Volume 2, Number 23 - September 5, 2002
brought to you online by Pinedale Online
by Cat Urbigkit
Dick MacGill had a close encounter of the bear kind last Friday at the Red Cliff Bible Camp in the Upper Green River region and it wasn't a very pleasant one.
It was about 3:30 in the afternoon when, "I was in my cabin and looking out the front, I saw two does run by," between the cabins. Next he saw a blonde bear come through, disappearing around the northwest side of the cabin.
Then he heard the bear begin to tear the siding off the very cabin he was in, MacGill said. The bear ripped six pieces of cedar siding off the wall of the cabin.
"He was trying to get in," MacGill said, even though there was no food stored in the cabin at all and MacGill was making noise trying to get the bear to leave.
The bear eventually came to the front door of the cabin and "he stood right up with just the glass between us" and began biting on the window frame.
Eventually the bear gave up on gaining entrance to the cabin and ambled off, MacGill said.
"He walked off, but he wasn't scared at all," he said.
"I wasn't really scared but after it was all over, I was pretty jacked up," MacGill said. Wyoming Game & Fish warden Bubba Haley was contacted and determined from tracks at the scene that the blonde-colored bear was actually a black bear.
MacGill said while he's had other bears come into the camp before, this was the most aggressive bear yet, with determination to enter a building.
"I bought a bear tag, so I'll probably never see him again," MacGill said.
MacGill's encounter was just one of several that occurred last week in the county.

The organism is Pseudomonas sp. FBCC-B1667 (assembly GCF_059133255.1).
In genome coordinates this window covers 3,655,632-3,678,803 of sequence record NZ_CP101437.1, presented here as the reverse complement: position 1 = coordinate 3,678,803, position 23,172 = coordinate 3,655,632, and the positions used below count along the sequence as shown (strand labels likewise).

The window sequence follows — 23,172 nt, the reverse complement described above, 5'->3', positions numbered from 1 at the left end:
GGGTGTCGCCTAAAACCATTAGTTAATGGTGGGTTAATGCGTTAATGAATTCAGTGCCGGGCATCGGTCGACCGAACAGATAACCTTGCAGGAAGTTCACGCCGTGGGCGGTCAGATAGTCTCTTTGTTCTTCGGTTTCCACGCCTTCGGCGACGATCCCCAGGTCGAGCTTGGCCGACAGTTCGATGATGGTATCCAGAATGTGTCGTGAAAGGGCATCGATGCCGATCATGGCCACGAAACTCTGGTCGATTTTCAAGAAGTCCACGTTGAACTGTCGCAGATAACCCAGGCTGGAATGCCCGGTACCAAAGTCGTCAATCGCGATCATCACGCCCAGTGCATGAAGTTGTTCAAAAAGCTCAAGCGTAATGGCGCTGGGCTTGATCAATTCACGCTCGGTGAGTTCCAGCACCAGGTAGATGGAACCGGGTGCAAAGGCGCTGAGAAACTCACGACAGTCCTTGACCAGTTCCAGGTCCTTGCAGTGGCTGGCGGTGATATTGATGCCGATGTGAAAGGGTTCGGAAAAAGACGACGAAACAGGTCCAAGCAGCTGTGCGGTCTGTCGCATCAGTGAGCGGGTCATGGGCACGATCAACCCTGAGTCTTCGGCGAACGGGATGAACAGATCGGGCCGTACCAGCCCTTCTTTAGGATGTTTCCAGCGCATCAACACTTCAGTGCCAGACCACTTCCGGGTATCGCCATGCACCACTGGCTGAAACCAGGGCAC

Last Thursday morning, WG&F warden Brad Hovinga responded to a call in a residential area south of Big Piney, at the intersection of Calpet Road and Highway 189. A yearling black bear had taken up residence in the yard of a home day care facility and had camped out under the porch, Hovinga said.
"The little bugger had no fear of humans whatsoever," Hovinga said. The male bear was mildly aggressive, he said. While the animal wouldn't make an attempt to charge, it would "woof and pop his jaws" when approached. It also got into a neighbor's garbage can of dog food.
Since the animal was showing signs of food habituation, and was obviously going to be a problem, it was euthanized, Hovinga said.
On Sunday, Sept. 1, Sublette County Sheriff's Department Deputy Kenneth Winer was dispatched to the CL Bar Ranch near Cora to check on a sow bear and three cubs, according to a SCSD investigation narrative.
When he arrived, the bears were in a park area near the home, with the sow on the ground and her cubs in the top of a tree.
Haley tranquilized the sow and placed her into a culvert trap, and within about 15 minutes, the cubs came down and walked into the trap as well. WG&F then released the animals on Union Pass, according to SCSD.
That same day, SCSD dispatch was notified by an unknown caller from the Sylvan Bay area who "called in and stated that a black bear was on his deck and around the area." The caller was advised to call WG&F.
Photo credits: Dick MacGill
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